STARTOP'S END RESERVOIR was where all of the Mute Swans were lurking with 31 counted (including 9 first-years), along with 1 Little Grebe, 5 Great Crested Grebes, 313 Coot, 92 Mallard, 15 Wigeon, 9 Gadwall, 41 Tufted Duck and an impressive 98 Northern Pochards.

The first-year male SNOW BUNTING was putting on a particularly good show in the sunshine, showing down to just 10 feet on the stony beach - always in the vicinity of the steps at the NW end.

TRINGFORD harboured a further pair of Mute Swans with MARSWORTH yielding the only Shovelers - 35 of them - a further 3 Great Crested Grebes, 5 Pochard and my first Red Fox of the year; 3 Goldfinches too.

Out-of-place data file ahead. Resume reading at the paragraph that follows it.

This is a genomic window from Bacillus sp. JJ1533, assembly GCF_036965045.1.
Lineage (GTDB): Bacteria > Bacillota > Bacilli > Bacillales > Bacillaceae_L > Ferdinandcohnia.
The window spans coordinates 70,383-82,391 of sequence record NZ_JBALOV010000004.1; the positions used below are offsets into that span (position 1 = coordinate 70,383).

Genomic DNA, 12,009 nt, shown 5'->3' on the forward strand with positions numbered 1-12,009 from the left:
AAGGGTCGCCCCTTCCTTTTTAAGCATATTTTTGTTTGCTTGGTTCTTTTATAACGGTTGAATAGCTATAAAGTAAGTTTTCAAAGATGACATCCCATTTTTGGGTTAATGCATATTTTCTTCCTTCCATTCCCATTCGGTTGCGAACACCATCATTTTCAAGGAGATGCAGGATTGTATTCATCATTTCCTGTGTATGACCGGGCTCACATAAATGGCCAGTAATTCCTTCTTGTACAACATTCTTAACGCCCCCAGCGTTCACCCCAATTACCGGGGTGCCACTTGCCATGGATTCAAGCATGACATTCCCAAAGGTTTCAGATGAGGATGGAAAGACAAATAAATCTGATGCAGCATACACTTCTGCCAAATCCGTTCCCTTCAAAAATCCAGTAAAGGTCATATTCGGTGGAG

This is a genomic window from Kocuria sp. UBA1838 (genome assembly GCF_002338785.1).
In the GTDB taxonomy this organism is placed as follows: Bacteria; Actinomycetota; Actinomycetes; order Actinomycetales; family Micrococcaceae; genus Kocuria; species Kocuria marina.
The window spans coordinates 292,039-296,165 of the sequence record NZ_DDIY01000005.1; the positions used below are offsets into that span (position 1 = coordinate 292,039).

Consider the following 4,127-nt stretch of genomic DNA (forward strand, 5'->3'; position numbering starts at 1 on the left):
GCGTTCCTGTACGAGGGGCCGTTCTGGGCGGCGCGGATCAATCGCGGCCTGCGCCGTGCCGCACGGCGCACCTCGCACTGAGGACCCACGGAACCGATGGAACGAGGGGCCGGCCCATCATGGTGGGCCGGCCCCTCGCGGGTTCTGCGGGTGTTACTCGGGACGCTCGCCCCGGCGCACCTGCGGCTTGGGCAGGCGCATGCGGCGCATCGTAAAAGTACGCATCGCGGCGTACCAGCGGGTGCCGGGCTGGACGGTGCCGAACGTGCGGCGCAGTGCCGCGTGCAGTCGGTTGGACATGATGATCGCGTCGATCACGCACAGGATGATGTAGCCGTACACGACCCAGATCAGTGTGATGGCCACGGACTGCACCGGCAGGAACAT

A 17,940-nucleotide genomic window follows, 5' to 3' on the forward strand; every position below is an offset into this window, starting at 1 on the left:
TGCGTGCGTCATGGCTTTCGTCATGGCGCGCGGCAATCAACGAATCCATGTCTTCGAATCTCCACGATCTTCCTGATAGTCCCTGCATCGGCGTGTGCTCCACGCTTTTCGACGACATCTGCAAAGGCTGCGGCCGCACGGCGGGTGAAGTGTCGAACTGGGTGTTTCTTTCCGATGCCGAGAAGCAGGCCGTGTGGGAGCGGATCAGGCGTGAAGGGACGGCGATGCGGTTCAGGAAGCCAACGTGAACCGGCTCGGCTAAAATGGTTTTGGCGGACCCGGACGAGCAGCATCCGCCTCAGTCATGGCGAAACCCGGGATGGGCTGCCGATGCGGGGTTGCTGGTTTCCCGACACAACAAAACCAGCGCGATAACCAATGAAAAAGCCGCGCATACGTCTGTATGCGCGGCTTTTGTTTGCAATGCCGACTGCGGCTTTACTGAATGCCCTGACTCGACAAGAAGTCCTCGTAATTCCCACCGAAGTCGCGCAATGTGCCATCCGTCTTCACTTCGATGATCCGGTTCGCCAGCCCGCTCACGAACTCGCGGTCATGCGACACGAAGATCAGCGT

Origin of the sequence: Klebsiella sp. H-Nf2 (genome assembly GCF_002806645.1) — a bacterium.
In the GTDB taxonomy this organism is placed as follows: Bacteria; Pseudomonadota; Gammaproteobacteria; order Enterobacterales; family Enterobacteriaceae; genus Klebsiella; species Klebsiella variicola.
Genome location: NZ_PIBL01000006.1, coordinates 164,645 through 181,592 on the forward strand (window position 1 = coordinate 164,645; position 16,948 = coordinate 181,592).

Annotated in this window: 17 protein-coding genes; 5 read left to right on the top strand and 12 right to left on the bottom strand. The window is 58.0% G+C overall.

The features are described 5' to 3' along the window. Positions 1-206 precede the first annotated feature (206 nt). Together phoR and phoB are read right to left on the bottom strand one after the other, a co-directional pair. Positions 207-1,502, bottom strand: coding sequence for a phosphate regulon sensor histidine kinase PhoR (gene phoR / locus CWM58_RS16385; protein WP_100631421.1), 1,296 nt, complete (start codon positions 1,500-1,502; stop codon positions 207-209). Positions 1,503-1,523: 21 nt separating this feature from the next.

After the excitement of last Sunday, proceedings were back to normal today with little to see - and no sign of Wednesday's Egyptian Goose.

The rollcall included 10 Mute Swans (1 first-year), 18 Wigeon, 1 drake Gadwall, 1 drake Pochard, 24 Tufted Duck, the usual pair of RED-CRESTED POCHARDS on the west bank of the deep lake, 44 Coot, 20 Lapwing and 2 COMMON SNIPE.

I then decided to move on to BEDFORDSHIRE where I had planned to add several species to that counties' year list of mine. That proved disastrous though and in the end, I managed to locate just 1 target bird.


the ageing RING-NECKED PARAKEET of unknown origin was sleeping in its usual tree hole at the westernmost of the 6 trackside trees 75 yards beyond the gate following the dogleg in the footpath. This area also held 6 Yellowhammers, Goldcrest, 30 Rooks and 4 Rabbits.

At STEWARTBY LAKE, it was as barren as I have seen it in July, with no sign of the wintering Common Sandpiper and just 12 Pied Wagtails on the Sailing Club green.